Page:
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• My ears perked up as I was listening to this week's edition of the Slate Hang Up and Listen sports podcast this morning when I heard the three hosts would be discussing "There's No Place Like Home," the upcoming ESPN documentary about the quest to bring James Naismith's original rules of basketball to KU (which, in case you don't recall, KU plans to place in a new student center next to Allen Fieldhouse).
But when I got to that portion of the podcast, well, let's just say that if their talk were transcribed and catalogued on the website Rotten Tomatoes, it could safely be placed in the "Rotten" category.
They spend nearly 10 minutes bashing the film, criticizing the filmmaking method and other aspects. It's really quite blistering, and this from guys who aren't usually prone to hyperbole.
But one major element of their criticism is their contention that the film doesn't do enough to show people why they should care if the rules come to KU or not — unless they are KU fans. So I imagine that a good deal of the criticism won't really mean much to many of this blog's readers, who likely have a proper grounding on Naismith's role in the basketball program's history.
If you want to listen to their review, you can start at about the 47:25 mark of the podcast episode, linked above. I wasn't able to find any other reviews of the film online yet; if you spot any, feel free to send them along.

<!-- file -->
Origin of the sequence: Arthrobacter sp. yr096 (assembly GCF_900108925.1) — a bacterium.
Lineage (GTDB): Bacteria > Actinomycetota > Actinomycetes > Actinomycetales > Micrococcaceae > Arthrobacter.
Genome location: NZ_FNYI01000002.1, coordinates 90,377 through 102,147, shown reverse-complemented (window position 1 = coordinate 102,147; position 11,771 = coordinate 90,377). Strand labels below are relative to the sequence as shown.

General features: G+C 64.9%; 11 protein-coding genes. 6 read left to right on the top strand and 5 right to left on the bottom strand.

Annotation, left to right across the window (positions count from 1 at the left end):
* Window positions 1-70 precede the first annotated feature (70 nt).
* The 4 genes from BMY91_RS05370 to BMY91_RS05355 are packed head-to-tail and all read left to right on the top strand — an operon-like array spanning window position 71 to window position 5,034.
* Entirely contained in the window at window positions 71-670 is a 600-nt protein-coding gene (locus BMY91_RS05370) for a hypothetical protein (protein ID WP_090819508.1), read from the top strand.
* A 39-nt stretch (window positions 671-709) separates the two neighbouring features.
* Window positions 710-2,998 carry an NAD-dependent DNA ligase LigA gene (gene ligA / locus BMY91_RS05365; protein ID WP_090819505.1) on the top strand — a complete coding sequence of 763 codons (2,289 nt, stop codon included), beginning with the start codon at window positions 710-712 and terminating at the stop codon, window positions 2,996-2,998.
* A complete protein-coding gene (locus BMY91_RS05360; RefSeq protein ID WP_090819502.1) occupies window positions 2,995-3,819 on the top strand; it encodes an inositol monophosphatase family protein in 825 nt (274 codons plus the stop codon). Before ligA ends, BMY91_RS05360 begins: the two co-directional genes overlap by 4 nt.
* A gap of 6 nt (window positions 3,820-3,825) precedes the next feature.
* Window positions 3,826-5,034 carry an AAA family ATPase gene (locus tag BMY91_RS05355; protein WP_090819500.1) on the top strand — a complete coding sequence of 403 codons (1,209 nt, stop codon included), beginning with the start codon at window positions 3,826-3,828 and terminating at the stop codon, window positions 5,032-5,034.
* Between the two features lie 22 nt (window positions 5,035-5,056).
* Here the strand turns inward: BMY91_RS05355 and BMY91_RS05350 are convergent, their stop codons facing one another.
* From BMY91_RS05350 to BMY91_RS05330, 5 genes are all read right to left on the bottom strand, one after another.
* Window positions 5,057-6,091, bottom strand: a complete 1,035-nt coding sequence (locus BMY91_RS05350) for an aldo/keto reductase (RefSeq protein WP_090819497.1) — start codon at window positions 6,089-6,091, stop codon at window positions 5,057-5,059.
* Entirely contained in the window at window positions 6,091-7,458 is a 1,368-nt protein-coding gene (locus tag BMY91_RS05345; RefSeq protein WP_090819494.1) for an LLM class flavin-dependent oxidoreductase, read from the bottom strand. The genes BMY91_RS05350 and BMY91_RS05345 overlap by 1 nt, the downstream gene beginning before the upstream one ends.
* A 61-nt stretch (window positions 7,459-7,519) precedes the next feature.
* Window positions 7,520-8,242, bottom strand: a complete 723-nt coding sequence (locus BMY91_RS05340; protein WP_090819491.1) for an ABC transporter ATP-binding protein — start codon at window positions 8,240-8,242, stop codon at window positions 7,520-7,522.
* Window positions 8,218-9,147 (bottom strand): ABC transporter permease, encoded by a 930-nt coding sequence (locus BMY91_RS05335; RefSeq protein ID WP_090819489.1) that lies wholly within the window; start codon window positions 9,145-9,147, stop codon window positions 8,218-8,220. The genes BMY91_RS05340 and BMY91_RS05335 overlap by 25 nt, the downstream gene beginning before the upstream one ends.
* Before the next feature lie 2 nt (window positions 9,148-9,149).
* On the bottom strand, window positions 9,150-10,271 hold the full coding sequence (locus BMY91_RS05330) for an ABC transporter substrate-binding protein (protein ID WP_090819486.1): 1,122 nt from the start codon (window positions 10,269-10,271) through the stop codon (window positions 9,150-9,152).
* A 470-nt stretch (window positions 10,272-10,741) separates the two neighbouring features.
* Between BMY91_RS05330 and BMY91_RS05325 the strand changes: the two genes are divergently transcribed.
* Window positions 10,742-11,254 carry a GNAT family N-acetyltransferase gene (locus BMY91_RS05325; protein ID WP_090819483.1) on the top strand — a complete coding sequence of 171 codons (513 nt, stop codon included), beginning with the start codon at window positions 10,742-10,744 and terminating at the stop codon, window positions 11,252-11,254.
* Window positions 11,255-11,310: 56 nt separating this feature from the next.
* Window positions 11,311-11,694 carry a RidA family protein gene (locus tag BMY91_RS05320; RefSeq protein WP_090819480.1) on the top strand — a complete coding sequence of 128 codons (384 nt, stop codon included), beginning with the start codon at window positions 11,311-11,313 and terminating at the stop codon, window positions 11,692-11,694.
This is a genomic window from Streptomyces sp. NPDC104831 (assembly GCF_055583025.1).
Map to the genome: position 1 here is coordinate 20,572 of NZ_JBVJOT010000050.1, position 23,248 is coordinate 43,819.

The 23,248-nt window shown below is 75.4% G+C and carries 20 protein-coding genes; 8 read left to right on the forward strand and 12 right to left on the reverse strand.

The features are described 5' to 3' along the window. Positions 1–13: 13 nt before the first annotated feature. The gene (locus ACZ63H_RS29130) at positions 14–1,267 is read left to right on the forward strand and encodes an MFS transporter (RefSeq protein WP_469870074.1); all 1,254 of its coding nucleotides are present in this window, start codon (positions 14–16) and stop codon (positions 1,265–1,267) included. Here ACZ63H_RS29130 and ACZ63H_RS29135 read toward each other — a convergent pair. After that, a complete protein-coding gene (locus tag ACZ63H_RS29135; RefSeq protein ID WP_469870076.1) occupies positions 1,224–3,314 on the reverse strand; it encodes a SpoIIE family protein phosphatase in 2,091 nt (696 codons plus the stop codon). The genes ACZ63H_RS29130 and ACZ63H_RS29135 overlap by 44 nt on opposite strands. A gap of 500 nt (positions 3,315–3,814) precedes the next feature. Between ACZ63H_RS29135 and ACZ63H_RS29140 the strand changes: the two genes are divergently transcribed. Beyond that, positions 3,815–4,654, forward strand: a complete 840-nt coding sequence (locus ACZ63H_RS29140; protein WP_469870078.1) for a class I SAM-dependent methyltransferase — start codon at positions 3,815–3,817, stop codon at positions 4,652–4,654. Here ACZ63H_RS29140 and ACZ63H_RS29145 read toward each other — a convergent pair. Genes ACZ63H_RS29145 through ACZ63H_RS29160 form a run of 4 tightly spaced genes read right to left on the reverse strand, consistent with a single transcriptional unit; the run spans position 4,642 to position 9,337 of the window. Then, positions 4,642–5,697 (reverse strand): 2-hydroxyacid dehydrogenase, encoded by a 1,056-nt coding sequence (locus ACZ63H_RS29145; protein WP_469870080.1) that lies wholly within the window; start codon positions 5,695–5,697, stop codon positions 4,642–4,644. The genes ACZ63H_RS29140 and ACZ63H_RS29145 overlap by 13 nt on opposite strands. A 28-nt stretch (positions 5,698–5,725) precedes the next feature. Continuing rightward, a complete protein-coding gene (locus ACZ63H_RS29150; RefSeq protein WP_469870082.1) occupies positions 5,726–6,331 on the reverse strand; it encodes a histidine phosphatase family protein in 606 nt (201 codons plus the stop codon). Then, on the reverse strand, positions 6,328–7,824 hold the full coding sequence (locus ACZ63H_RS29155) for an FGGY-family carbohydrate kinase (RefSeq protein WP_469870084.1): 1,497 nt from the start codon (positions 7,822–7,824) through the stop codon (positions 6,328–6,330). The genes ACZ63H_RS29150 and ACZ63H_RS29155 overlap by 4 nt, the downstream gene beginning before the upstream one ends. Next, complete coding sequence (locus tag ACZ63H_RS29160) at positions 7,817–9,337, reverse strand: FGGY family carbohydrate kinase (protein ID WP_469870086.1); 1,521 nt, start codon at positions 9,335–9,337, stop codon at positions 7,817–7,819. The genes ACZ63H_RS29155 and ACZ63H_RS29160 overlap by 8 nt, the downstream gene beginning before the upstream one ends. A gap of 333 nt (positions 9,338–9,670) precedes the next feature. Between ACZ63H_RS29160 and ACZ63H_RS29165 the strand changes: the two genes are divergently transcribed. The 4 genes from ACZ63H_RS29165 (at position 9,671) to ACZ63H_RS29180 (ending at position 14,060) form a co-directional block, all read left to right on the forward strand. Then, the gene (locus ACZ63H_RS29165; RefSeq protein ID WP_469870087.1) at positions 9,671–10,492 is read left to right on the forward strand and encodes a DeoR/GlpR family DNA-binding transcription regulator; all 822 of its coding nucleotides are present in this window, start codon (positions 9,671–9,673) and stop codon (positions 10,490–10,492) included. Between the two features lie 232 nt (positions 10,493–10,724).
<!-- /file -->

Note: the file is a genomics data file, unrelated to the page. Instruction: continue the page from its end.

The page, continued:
The documentary airs on ESPN at 7 p.m. next Tuesday, Oct. 16.
• A KU piano student performed this past weekend at Carnegie Hall in New York.
Inge Buniardi, a doctoral student, was given the chance to play there Saturday after finishing in second in an international competition with a performance of Rachmaninov's "Concerto No. 2 in C Minor, Op. 18."
Buniardi's been playing piano since she was 7, and she's won a bundle of awards. She's studying with Steven Spooner, an associate professor of piano in the School of Music.
• After I pointed in yesterday's HotH to a directory of KU entities on Twitter, the KU Alumni Association passed along another nifty tool. (By the way, I wrote earlier this week on the association's efforts to improve recruitment of the children and grandchildren of KU alumni.)
Using Twitter's "List" function, the folks there have created a directory of seemingly every Twitter account connected to KU that they could find — save for the fake ones. Unlike that list from yesterday, this one includes staff members and student groups in addition to KU offices and departments.
It certainly proved useful for me, and it could do the same for you.
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